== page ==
Ex-Gay Watch has asserted at various times that Exodus’ flagship live-in program, Love In Action, altered its web site, put new limits on its youth program, and redefined itself from a therapeutic effort into a “ministry” in 2005 after Tennessee state regulators became concerned that unlicensed LIA staff were controlling participant/patient access to prescribed medications.

Specifically, XGW has said: “In 2005, according to Soulforce, Love in Action was investigated by the state of Tennessee for operating a mental health facility without a license. LIA then changed its operating procedures to avoid state regulation.”

LIA disputes Ex-Gay Watch’s assertion. We stand by our opinion, but in the interest of fairness, we wish to share with readers LIA’s official statement to us regarding events that transpired in 2005:

This is inaccurate. On the contrary, when Tennessee commenced its investigation we sued the state for discrimination against our ministry and won. Love in Action was fully exonerated of any wrongdoing and Tennessee was held responsible for all legal costs incurred, using $66,000 of Tennessee taxpayers’ money.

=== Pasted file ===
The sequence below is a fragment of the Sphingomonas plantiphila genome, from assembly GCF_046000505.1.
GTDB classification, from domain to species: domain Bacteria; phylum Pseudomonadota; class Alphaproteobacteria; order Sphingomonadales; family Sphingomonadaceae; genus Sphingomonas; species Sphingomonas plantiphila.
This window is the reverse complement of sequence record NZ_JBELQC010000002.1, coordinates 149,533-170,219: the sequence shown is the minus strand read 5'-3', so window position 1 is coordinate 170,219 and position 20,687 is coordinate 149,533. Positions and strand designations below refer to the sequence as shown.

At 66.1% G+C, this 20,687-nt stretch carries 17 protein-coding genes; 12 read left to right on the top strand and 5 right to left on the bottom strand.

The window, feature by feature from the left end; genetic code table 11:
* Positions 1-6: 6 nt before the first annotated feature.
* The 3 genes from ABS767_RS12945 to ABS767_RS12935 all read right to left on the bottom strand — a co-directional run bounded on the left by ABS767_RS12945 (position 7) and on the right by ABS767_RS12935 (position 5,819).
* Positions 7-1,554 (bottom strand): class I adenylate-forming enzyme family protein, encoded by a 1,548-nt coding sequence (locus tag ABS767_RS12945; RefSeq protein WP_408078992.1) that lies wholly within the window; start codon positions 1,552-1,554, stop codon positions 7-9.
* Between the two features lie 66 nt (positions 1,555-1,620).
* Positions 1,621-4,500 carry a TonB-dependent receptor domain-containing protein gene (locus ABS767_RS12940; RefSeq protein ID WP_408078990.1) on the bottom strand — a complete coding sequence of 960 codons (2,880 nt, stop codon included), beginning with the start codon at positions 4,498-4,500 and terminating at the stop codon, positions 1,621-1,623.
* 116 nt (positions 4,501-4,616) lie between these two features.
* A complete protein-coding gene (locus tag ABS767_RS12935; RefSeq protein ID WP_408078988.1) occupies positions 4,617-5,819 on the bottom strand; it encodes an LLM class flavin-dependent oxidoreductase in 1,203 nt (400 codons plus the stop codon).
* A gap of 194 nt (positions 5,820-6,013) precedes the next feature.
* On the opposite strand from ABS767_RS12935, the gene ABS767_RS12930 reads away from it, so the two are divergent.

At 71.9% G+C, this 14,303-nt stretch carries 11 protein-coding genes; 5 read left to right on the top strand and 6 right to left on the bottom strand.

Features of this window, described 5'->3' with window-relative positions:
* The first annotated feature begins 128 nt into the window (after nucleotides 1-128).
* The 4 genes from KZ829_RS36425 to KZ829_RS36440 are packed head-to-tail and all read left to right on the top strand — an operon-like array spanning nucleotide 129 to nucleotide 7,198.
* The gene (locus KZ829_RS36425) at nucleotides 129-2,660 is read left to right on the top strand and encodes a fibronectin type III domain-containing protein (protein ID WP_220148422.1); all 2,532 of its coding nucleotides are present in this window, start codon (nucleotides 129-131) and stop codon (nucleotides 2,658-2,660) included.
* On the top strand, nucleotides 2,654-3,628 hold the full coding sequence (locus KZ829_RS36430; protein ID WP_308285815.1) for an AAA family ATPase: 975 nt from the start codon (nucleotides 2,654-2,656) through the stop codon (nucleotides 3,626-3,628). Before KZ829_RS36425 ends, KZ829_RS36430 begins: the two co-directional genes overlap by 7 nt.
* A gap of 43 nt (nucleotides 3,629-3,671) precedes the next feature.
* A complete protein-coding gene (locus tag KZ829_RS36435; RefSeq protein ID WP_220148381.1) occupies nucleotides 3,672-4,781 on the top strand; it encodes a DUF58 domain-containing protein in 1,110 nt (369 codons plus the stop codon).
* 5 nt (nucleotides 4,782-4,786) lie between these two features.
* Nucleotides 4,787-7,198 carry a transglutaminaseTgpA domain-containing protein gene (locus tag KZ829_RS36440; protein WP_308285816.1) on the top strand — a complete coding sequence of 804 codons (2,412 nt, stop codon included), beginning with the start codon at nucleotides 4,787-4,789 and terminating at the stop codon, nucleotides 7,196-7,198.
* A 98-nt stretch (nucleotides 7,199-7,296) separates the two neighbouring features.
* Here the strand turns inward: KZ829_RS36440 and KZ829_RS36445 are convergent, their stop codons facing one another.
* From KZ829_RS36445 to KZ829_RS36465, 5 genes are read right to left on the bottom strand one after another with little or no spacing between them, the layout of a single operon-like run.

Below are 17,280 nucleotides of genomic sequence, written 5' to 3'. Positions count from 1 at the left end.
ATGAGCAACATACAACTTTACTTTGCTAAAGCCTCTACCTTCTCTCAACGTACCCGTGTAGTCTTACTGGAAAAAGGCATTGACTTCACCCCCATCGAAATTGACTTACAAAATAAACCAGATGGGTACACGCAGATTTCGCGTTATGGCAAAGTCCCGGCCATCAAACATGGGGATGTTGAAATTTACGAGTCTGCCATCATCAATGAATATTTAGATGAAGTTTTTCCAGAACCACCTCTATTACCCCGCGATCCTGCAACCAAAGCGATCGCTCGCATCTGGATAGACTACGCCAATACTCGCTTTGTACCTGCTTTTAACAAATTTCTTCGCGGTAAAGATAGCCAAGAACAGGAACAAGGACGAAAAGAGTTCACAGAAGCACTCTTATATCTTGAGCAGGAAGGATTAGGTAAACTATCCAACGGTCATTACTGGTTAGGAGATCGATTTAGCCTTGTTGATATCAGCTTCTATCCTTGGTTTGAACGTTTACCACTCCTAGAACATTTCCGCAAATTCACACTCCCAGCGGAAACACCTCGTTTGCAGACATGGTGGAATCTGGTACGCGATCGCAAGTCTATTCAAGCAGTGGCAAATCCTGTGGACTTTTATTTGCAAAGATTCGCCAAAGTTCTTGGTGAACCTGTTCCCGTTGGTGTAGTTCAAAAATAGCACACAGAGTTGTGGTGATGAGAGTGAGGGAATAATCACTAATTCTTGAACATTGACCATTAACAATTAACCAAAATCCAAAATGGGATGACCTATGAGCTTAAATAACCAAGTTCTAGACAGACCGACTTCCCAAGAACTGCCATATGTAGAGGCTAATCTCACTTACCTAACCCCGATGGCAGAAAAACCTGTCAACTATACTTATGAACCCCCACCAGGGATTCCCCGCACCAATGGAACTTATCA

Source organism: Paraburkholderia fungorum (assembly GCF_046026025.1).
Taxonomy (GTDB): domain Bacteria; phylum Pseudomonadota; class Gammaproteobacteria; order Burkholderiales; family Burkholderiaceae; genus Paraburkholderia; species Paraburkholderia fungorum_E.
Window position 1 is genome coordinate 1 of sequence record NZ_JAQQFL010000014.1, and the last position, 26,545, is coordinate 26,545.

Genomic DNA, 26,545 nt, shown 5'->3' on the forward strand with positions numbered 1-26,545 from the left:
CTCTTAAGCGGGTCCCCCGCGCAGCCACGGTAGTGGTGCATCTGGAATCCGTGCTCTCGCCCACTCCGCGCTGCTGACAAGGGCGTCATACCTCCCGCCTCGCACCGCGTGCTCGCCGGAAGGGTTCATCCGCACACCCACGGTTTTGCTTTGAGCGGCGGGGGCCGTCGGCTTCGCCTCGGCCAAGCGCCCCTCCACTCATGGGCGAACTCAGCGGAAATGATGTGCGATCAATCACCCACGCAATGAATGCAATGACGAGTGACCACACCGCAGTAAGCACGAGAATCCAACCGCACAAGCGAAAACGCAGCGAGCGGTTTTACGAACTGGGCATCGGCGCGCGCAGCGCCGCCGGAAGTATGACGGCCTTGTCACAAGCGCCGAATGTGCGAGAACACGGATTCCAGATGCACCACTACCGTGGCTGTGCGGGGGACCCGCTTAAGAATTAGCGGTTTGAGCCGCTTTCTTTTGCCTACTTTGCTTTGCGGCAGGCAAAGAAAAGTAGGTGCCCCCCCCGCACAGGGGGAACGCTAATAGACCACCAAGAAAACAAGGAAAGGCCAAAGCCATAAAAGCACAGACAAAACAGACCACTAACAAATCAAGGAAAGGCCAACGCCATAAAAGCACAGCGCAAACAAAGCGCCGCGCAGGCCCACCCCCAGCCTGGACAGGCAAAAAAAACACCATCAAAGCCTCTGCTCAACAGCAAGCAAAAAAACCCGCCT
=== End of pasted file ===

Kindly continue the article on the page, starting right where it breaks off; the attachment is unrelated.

Ex-Gay Watch disagrees with the assertion that LIA was exonerated. In our view, the dispute with Tennessee was settled with assignment of legal costs and mutual agreement that LIA was now a “ministry” exempt from mental-health licensure requirements.

It remains our recollection (supported, we believe, by an analysis of archived copies of LIA’s web site) that LIA altered its web site in 2005 to remove some references to therapy and mental health, and to add new emphasis to spiritual and ministerial aspects of LIA’s counseling programs.

Love In Action has generously provided documentation from the state dispute that can be interpreted both ways:

Love In Action complaint against Tennessee regulators (PDF file)

Dismissal and settlement of Love In Action dispute (PDF file)

In fact, we see no direct conflict between LIA’s claim to have won the better end of the settlement, and XGW’s assertion that LIA changed its public outreach and certain potentially therapeutic aspects of its group-counseling programs in order to bypass regulatory authority and accomplish a settlement.

We leave it to readers to judge for themselves — and to former LIA participants from different years to tell us whether, in a given time period, they were treated as ministry participants or as patients.

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